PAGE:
The creative people of Nelson County can make almost anything. In addition to spring produce and fresh-cut flowers, you’ll find soap, cosmetics, hand-forged hardware, farmstead cheeses, fermented foods, jewelry and candles at the market, along with organic meat and eggs. You’ll hear music every Saturday morning from some of the County’s most beloved bands. The market is every Saturday from 8 a.m. until noon. 

Cattle Prices Up and Down throughout May

The Staunton Union Stockyard reported a slight drop in the price of feeder cattle in the last recorded May sale. The late-April report featured a couple of cow-calf sales. In late May, a Tuesday sale featuring slaughter cattle reported sales of $168 to $184 per hundred weight. Sales of feeder cattle brought $278 per hundred weight for the top steer calves weighing 420 pounds compared to $284 in April. Top cows for the last May sale recorded by the stockyard brought $224; one late-April sale brought $226 for the same weight range. These highest earners were heifers in the 450-pound range.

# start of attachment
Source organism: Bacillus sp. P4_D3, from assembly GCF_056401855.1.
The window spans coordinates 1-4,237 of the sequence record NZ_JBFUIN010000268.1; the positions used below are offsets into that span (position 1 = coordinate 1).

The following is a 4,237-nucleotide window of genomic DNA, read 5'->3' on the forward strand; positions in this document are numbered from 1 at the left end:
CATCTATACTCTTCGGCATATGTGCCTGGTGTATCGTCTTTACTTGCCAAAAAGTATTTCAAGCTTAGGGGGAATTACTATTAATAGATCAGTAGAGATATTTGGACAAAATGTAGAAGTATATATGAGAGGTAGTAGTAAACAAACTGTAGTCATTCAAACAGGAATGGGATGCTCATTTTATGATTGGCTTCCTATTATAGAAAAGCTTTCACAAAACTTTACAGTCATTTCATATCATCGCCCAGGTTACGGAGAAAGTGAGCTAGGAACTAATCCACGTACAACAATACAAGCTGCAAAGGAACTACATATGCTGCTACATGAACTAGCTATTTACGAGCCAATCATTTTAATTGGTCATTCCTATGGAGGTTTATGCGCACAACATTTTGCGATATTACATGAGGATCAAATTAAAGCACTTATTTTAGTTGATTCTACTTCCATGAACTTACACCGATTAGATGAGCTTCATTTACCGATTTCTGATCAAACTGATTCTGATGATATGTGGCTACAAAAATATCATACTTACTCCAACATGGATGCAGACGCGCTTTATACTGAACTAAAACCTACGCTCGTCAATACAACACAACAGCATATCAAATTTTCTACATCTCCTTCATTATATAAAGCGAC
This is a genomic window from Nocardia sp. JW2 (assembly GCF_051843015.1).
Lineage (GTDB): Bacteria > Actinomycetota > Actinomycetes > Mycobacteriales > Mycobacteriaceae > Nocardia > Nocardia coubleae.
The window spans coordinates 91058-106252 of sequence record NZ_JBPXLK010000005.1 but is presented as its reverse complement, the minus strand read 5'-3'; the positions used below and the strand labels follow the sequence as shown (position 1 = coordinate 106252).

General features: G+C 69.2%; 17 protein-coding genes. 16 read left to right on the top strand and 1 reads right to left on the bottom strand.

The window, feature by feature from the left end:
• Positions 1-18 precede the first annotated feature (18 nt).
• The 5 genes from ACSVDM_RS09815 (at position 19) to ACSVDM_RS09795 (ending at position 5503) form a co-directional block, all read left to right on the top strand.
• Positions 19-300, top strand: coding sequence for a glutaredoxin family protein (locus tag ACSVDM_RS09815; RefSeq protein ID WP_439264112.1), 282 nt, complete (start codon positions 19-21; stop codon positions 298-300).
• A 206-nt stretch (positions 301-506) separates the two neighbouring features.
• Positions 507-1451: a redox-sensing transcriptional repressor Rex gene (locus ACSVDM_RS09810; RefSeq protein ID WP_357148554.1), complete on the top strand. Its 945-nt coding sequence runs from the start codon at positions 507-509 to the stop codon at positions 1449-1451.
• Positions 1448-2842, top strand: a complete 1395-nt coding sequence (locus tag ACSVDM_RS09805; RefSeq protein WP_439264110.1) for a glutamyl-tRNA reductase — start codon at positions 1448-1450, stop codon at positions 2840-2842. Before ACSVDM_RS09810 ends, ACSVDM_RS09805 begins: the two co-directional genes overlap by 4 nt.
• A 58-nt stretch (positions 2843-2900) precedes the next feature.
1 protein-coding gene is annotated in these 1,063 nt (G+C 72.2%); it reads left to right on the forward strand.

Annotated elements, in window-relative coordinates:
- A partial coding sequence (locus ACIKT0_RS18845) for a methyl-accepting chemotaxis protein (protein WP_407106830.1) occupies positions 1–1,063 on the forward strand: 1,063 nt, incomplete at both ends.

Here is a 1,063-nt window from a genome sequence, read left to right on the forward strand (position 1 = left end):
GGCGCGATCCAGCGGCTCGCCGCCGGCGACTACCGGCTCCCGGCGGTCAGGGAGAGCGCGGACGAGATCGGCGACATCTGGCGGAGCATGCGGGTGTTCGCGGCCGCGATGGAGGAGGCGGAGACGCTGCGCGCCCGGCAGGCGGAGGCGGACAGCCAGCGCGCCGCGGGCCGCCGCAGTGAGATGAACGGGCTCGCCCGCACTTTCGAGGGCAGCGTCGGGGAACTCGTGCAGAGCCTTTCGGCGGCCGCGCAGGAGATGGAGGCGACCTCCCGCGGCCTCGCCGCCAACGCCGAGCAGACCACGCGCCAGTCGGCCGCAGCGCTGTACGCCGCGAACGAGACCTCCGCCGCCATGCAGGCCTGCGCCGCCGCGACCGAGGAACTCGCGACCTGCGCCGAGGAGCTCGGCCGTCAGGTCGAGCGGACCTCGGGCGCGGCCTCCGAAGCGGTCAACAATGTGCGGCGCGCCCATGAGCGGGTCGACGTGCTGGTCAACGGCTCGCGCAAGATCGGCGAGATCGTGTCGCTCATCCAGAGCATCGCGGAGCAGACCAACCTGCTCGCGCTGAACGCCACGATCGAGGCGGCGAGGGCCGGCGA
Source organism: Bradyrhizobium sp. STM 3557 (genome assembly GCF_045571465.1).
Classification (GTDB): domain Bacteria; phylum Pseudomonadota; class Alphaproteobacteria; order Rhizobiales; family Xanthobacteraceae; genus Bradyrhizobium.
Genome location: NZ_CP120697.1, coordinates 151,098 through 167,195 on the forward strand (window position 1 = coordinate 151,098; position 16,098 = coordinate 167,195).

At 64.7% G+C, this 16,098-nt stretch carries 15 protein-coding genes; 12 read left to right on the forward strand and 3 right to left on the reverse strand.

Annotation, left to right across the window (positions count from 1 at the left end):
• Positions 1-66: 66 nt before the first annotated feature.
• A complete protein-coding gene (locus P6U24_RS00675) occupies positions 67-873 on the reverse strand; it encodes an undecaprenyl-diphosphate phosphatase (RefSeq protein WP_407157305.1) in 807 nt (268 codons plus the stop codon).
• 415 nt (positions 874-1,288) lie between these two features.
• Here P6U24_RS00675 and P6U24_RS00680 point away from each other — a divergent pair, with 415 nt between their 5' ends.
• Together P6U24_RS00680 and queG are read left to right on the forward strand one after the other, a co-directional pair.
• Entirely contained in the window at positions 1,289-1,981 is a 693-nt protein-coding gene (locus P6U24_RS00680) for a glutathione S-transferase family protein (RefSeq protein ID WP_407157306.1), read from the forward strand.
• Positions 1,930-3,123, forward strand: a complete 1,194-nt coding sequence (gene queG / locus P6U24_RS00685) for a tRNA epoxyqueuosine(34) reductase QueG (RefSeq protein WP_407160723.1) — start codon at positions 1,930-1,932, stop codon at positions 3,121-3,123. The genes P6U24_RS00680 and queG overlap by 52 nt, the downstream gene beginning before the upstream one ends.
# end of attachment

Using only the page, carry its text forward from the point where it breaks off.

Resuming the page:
Throughout the northern district, which includes Rockingham, Staunton, Front Royal and Winchester, state-graded feeder cattle held steady to $10 higher for the month as a whole. Feeder cattle at regular auction sales ranged from steady to $3 higher; and slaughter cows mostly $2 to $5 higher. Slaughter bulls were mostly $3 to $5 lower, reports the Virginia Department of Agriculture and Consumer Services. 

In other stockyard news, Jeff Showalter, the auctioneer for Staunton Union Stockyard, has qualified to compete in the world livestock auctioneering championship. Showalter, who has been auctioneering since he was 14, will travel to the championship match later this month.